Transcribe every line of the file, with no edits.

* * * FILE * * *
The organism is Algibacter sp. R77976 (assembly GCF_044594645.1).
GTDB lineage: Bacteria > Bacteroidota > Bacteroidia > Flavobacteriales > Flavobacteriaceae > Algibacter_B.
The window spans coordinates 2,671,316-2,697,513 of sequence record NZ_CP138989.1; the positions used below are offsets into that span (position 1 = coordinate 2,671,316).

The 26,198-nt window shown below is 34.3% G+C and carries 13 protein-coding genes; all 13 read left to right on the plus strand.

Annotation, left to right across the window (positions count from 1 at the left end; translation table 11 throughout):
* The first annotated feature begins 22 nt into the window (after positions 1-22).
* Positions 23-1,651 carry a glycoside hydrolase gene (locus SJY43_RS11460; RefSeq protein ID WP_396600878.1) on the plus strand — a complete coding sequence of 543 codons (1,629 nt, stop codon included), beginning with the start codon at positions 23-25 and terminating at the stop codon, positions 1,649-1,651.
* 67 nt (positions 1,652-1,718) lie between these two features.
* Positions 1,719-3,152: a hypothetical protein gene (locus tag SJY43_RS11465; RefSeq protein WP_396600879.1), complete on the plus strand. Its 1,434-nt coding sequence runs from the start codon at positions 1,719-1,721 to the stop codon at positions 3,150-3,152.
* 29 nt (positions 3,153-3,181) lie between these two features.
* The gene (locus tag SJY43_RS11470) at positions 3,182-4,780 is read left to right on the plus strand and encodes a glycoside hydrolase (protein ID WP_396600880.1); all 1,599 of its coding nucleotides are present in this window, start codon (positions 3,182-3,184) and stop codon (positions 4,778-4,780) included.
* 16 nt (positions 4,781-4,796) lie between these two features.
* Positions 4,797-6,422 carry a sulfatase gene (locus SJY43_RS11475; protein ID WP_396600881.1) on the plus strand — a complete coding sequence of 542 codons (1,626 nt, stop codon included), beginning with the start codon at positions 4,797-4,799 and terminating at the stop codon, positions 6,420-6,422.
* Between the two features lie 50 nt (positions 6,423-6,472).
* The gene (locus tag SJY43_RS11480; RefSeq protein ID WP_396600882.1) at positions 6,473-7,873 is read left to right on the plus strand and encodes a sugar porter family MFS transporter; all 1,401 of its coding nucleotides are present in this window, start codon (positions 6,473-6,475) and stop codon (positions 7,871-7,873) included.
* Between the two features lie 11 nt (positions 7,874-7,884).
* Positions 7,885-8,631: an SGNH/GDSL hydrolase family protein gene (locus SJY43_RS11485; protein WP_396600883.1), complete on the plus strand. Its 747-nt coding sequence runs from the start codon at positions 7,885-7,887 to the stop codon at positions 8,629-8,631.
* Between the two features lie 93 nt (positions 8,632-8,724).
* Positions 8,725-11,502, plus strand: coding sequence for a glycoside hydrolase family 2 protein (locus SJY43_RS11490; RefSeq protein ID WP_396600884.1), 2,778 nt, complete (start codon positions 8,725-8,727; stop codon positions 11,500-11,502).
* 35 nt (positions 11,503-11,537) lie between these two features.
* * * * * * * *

The organism is Algibacter sp. R77976 (assembly GCF_044594645.1).
GTDB lineage: Bacteria > Bacteroidota > Bacteroidia > Flavobacteriales > Flavobacteriaceae > Algibacter_B.
The window spans coordinates 2,671,316-2,697,513 of sequence record NZ_CP138989.1; the positions used below are offsets into that span (position 1 = coordinate 2,671,316).

The 26,198-nt window shown below is 34.3% G+C and carries 13 protein-coding genes; all 13 read left to right on the plus strand.

Annotation, left to right across the window (positions count from 1 at the left end; translation table 11 throughout):
* The first annotated feature begins 22 nt into the window (after positions 1-22).
* Positions 23-1,651 carry a glycoside hydrolase gene (locus SJY43_RS11460; RefSeq protein ID WP_396600878.1) on the plus strand — a complete coding sequence of 543 codons (1,629 nt, stop codon included), beginning with the start codon at positions 23-25 and terminating at the stop codon, positions 1,649-1,651.
* 67 nt (positions 1,652-1,718) lie between these two features.
* Positions 1,719-3,152: a hypothetical protein gene (locus tag SJY43_RS11465; RefSeq protein WP_396600879.1), complete on the plus strand. Its 1,434-nt coding sequence runs from the start codon at positions 1,719-1,721 to the stop codon at positions 3,150-3,152.
* 29 nt (positions 3,153-3,181) lie between these two features.
* The gene (locus tag SJY43_RS11470) at positions 3,182-4,780 is read left to right on the plus strand and encodes a glycoside hydrolase (protein ID WP_396600880.1); all 1,599 of its coding nucleotides are present in this window, start codon (positions 3,182-3,184) and stop codon (positions 4,778-4,780) included.
* 16 nt (positions 4,781-4,796) lie between these two features.
* Positions 4,797-6,422 carry a sulfatase gene (locus SJY43_RS11475; protein ID WP_396600881.1) on the plus strand — a complete coding sequence of 542 codons (1,626 nt, stop codon included), beginning with the start codon at positions 4,797-4,799 and terminating at the stop codon, positions 6,420-6,422.
* Between the two features lie 50 nt (positions 6,423-6,472).
* The gene (locus tag SJY43_RS11480; RefSeq protein ID WP_396600882.1) at positions 6,473-7,873 is read left to right on the plus strand and encodes a sugar porter family MFS transporter; all 1,401 of its coding nucleotides are present in this window, start codon (positions 6,473-6,475) and stop codon (positions 7,871-7,873) included.
* Between the two features lie 11 nt (positions 7,874-7,884).
* Positions 7,885-8,631: an SGNH/GDSL hydrolase family protein gene (locus SJY43_RS11485; protein WP_396600883.1), complete on the plus strand. Its 747-nt coding sequence runs from the start codon at positions 7,885-7,887 to the stop codon at positions 8,629-8,631.
* Between the two features lie 93 nt (positions 8,632-8,724).
* Positions 8,725-11,502, plus strand: coding sequence for a glycoside hydrolase family 2 protein (locus SJY43_RS11490; RefSeq protein ID WP_396600884.1), 2,778 nt, complete (start codon positions 8,725-8,727; stop codon positions 11,500-11,502).
* 35 nt (positions 11,503-11,537) lie between these two features.